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Court Majority Sides With U.S. In Dispute Over Drug Sentences

The Supreme Court sided with the federal government in a case about which laws judges should look at when determining whether to apply a 15-year mandatory minimum prison sentence. In a 6-3 ruling Thursday, the justices said courts should look at law in place at the time of the original conviction. The majority opinion was written by Justice Samuel Alito, reports Bloomberg Law. The case focuses on what time period a court should look at when determining whether a previous drug conviction is considered “serious” enough to trigger the Armed Career Criminal Act’s sentencing enhancement.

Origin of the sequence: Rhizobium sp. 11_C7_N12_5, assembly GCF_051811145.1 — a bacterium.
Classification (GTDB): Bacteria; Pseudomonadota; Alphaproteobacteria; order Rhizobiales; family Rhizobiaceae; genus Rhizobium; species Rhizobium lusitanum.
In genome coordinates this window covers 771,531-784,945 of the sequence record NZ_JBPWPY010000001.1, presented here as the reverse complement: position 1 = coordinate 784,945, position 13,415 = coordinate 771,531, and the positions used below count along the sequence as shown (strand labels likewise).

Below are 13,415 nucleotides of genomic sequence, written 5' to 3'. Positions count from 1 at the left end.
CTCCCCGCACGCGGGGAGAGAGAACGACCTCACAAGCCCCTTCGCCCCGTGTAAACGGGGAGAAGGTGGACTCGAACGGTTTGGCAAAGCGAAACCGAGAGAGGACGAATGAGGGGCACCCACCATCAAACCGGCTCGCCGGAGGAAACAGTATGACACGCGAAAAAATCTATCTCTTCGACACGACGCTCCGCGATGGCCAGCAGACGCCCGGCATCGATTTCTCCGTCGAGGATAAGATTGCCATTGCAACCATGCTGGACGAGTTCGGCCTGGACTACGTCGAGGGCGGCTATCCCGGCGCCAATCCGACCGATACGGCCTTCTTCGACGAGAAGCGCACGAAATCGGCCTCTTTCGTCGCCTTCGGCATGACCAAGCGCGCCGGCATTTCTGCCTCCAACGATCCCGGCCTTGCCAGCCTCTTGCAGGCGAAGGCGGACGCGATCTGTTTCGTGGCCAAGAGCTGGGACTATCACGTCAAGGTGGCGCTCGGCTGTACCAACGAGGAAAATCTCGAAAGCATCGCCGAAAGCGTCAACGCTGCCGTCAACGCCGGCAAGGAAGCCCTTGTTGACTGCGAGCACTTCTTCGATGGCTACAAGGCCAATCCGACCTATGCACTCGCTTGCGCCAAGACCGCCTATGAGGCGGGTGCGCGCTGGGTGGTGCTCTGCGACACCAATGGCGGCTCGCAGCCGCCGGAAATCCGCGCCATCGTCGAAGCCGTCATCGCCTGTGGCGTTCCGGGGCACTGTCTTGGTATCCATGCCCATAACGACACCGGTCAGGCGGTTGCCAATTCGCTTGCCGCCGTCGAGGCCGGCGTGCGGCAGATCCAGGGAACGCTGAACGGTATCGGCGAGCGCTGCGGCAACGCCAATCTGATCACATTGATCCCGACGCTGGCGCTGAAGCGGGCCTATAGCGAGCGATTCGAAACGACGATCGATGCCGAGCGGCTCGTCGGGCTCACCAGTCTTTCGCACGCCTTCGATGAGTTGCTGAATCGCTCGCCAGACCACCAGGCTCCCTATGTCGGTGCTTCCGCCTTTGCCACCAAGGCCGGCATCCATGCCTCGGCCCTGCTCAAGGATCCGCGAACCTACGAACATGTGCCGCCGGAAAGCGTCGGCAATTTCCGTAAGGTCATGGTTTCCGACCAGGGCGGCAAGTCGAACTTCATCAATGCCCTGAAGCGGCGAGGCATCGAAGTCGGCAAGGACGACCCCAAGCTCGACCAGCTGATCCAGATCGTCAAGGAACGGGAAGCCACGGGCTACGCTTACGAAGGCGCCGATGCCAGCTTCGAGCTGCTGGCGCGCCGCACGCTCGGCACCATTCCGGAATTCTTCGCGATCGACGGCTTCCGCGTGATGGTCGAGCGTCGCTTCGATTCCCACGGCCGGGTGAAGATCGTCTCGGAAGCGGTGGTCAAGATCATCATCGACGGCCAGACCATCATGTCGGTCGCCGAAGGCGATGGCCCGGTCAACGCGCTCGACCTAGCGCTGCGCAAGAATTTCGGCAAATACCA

The time period between the drug conviction and a firearms conviction under the act can be years or even decades. The ruling isn’t necessarily a loss for all criminal defendants, as drug laws that trigger the Armed Career Criminal Act enhancement can change to be more or less favorable to defendants. The court ruled in separate appeals filed by 6, Justin Rashaad Brown and Eugene Jackson. In a dissent, Justice Ketanji Brown Jackson said that, "The dispute in these cases arises from the fact that the meaning of the term “controlled substance”—as defined by federal law—can, and frequently does, change."

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